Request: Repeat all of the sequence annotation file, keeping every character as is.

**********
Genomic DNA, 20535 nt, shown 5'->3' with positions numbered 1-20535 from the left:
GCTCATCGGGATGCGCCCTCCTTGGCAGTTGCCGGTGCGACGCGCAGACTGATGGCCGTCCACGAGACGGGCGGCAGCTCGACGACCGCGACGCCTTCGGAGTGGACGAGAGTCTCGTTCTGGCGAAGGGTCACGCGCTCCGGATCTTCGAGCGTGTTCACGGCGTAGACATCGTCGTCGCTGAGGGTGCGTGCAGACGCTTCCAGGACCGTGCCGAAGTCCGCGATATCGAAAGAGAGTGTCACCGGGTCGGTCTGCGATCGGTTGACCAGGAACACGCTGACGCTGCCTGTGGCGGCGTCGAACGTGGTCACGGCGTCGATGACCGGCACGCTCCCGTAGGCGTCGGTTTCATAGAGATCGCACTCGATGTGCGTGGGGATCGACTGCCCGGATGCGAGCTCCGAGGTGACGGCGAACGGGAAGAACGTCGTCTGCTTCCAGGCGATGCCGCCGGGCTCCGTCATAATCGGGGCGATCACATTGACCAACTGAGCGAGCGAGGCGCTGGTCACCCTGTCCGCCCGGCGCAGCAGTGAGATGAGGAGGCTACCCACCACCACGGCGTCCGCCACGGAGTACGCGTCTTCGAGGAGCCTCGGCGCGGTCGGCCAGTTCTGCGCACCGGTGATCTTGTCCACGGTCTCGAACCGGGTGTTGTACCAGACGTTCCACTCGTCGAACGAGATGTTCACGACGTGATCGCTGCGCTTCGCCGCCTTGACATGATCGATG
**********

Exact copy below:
Genomic DNA, 20535 nt, shown 5'->3' with positions numbered 1-20535 from the left:
GCTCATCGGGATGCGCCCTCCTTGGCAGTTGCCGGTGCGACGCGCAGACTGATGGCCGTCCACGAGACGGGCGGCAGCTCGACGACCGCGACGCCTTCGGAGTGGACGAGAGTCTCGTTCTGGCGAAGGGTCACGCGCTCCGGATCTTCGAGCGTGTTCACGGCGTAGACATCGTCGTCGCTGAGGGTGCGTGCAGACGCTTCCAGGACCGTGCCGAAGTCCGCGATATCGAAAGAGAGTGTCACCGGGTCGGTCTGCGATCGGTTGACCAGGAACACGCTGACGCTGCCTGTGGCGGCGTCGAACGTGGTCACGGCGTCGATGACCGGCACGCTCCCGTAGGCGTCGGTTTCATAGAGATCGCACTCGATGTGCGTGGGGATCGACTGCCCGGATGCGAGCTCCGAGGTGACGGCGAACGGGAAGAACGTCGTCTGCTTCCAGGCGATGCCGCCGGGCTCCGTCATAATCGGGGCGATCACATTGACCAACTGAGCGAGCGAGGCGCTGGTCACCCTGTCCGCCCGGCGCAGCAGTGAGATGAGGAGGCTACCCACCACCACGGCGTCCGCCACGGAGTACGCGTCTTCGAGGAGCCTCGGCGCGGTCGGCCAGTTCTGCGCACCGGTGATCTTGTCCACGGTCTCGAACCGGGTGTTGTACCAGACGTTCCACTCGTCGAACGAGATGTTCACGACGTGATCGCTGCGCTTCGCCGCCTTGACATGATCGATG